On October 30, 1999, Colombian announced that Luis Alfredo Gavarito confessed to raping, torturing and killing 140 children in a five-year killing spree. “Luis Alfredo Garavito has admitted the murder of about 140 children of which we have so far found 114 skeleton,” chief prosecutor Alfonso Gomez told a news conference.
Drawing a battered notebook from his pocket, Garavito showed the interrogating judge and psychologist his tally of the killings he claimed during a four-hour confession. Across the pages were 140 lines, each symbolizing one murdered youngster.
The mutilated corpses of the mostly male victims aged between eight and 16 years old have been discovered near more than 60 towns in at least 11 of Colombia’s 32 provinces. “The bodies were beheaded and bore signs of having been tied up and mutilated,” Gomez said.
The nationwide murder investigation was triggered after 36 decomposing corpses were found near the city of Pereira in 1997. At the time investigators said the children may have been murdered in a black magic ritual. Authorities also considered social cleansing, organ trafficking and pedophilic mayhem as reasons behind the butchery. After an 18-month investigation, Garavito was arrested in the eastern plains city of Villavicencio in Aprilon charges of attempting to rape a child.
Born in Colombia’s western coffee-growing region, Gavarito was the oldest of seven children. He was repeatedly beaten by his father and raped by two male neighbors. Garavito was also a heavy alcoholic, and was treated for depression and suicidal tendencies. He said he committed most of the murders after heavy drinking.
Garavito had just five years of schooling and left home at 16, working first as a store clerk, then as a street vendor who sold religious icons and prayer cards. Prosecutors said Garavito found most of his victims on the streets, gaining their confidence by giving them soft drinks and money.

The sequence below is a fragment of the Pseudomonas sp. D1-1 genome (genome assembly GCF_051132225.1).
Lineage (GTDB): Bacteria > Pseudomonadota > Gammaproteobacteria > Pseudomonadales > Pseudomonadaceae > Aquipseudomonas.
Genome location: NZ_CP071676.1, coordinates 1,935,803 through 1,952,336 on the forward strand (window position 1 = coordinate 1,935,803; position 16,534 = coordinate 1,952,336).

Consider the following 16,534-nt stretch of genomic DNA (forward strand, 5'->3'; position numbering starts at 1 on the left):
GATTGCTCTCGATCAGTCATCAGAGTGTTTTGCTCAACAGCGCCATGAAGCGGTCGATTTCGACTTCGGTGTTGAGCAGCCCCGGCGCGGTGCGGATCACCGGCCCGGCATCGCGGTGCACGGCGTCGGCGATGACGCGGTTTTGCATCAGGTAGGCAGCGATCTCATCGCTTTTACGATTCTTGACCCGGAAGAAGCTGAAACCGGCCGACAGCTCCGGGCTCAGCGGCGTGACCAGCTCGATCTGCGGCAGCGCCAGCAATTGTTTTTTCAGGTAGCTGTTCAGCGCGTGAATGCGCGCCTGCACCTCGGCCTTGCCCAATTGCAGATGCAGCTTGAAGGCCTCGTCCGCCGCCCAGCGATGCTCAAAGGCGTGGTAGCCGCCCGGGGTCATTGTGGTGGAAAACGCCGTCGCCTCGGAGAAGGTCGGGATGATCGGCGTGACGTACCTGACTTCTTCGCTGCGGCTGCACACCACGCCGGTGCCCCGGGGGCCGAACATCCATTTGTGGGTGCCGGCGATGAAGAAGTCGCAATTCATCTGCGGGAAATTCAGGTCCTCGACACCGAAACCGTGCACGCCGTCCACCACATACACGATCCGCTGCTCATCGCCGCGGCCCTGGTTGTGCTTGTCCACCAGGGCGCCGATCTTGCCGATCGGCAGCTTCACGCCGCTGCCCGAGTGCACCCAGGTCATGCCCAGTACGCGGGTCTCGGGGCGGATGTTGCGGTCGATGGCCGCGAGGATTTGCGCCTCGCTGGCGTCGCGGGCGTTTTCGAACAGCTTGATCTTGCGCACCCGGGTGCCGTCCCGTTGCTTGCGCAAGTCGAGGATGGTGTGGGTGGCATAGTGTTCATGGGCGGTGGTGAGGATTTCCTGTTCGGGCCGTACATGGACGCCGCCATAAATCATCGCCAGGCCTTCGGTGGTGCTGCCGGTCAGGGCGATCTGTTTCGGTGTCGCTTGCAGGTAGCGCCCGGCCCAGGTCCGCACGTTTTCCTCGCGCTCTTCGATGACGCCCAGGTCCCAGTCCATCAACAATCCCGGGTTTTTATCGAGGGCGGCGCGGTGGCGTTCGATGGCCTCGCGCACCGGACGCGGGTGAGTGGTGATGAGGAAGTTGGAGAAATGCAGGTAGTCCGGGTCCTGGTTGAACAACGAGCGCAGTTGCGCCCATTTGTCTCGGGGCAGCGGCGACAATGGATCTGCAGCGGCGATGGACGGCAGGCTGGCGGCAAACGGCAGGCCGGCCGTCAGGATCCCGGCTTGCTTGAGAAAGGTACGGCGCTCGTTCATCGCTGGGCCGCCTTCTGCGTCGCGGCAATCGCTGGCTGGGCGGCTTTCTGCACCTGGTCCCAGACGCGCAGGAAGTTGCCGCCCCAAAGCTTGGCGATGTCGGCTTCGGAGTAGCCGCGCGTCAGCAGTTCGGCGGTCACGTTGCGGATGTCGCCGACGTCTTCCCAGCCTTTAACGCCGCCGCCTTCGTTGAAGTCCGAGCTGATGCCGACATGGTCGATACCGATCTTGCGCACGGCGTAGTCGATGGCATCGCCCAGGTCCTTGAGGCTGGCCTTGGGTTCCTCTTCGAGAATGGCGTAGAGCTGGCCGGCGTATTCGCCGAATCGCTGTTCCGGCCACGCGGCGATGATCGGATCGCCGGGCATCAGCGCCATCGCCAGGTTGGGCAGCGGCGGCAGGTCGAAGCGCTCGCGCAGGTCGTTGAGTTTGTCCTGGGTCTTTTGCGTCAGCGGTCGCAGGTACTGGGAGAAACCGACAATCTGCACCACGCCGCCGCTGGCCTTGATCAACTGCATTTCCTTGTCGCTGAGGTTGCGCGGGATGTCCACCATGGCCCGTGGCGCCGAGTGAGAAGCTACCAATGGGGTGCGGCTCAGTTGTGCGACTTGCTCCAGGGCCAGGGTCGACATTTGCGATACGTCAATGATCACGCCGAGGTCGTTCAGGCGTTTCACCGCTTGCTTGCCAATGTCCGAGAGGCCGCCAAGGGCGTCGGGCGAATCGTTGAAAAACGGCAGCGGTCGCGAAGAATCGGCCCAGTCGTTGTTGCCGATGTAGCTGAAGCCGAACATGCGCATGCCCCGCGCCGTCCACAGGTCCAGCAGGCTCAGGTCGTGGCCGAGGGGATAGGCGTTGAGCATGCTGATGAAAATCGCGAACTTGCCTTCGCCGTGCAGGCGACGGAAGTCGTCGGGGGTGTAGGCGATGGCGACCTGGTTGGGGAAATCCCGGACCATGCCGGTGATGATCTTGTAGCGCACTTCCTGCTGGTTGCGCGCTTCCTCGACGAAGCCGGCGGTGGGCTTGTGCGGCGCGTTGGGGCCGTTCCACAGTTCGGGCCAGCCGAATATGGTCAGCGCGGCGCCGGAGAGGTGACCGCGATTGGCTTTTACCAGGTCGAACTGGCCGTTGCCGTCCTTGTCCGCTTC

Garavito apparently committed his first murder in 1992. Authorities were unaware of the alleged serial killer until 25 bodies were found in the western city of Pereira. The victims — mostly boys between eight and 16 — were found with their throats slit. Some showed signs of torture and rape.
The victims were mostly poor. Many of them were children of street vendors or homeless kids. Garavito — who was known as “Goofy”, “El Loco” and “The Priest” — passed himself off as “a street vendor, monk, indigent, disabled person or a representative of fictitious foundations for the elderly and children’s education, in that way gaining entrance to schools as a speaker,” Gomez said.
Garavito moved around the country frequently after the killings began in 1994, and also spent time in Ecuador, where investigations are trying to determine whether he might be linked to child slayings there too.
The most killings took place in the western state of Risaralda, and its capital, Pereira. Forty-one bodies have been found in Pereira and another 27 have turned up in neighboring Valle de Cauca.
Previously authorities charged one Pedro Pablo Ramirez with 29 of the slayings. It is unclear whether Ramirez and Garavito are the same person, or if Ramirez was released or is still in custody.
On December 31, 1998, Colombian police arrested Ramirez in connection with the murder of 29 children. The childrens’ bodies – many missing body parts and showing signs of torture – were found in two separate mass graves. The first grave, found on 12 November, was discovered when a boy walking through an overgrown lot saw a skull in the bushes. Authorities who dug up the lot, found several incomplete skeletons and 13 skulls. The second discovery was made less than a week later in a river-bed below a city highway. Investigators have linked Ramirez — who had previously been in prison for sex crimes — to at least three killings in Pereira and possibly three others in the nearby town of Armenia.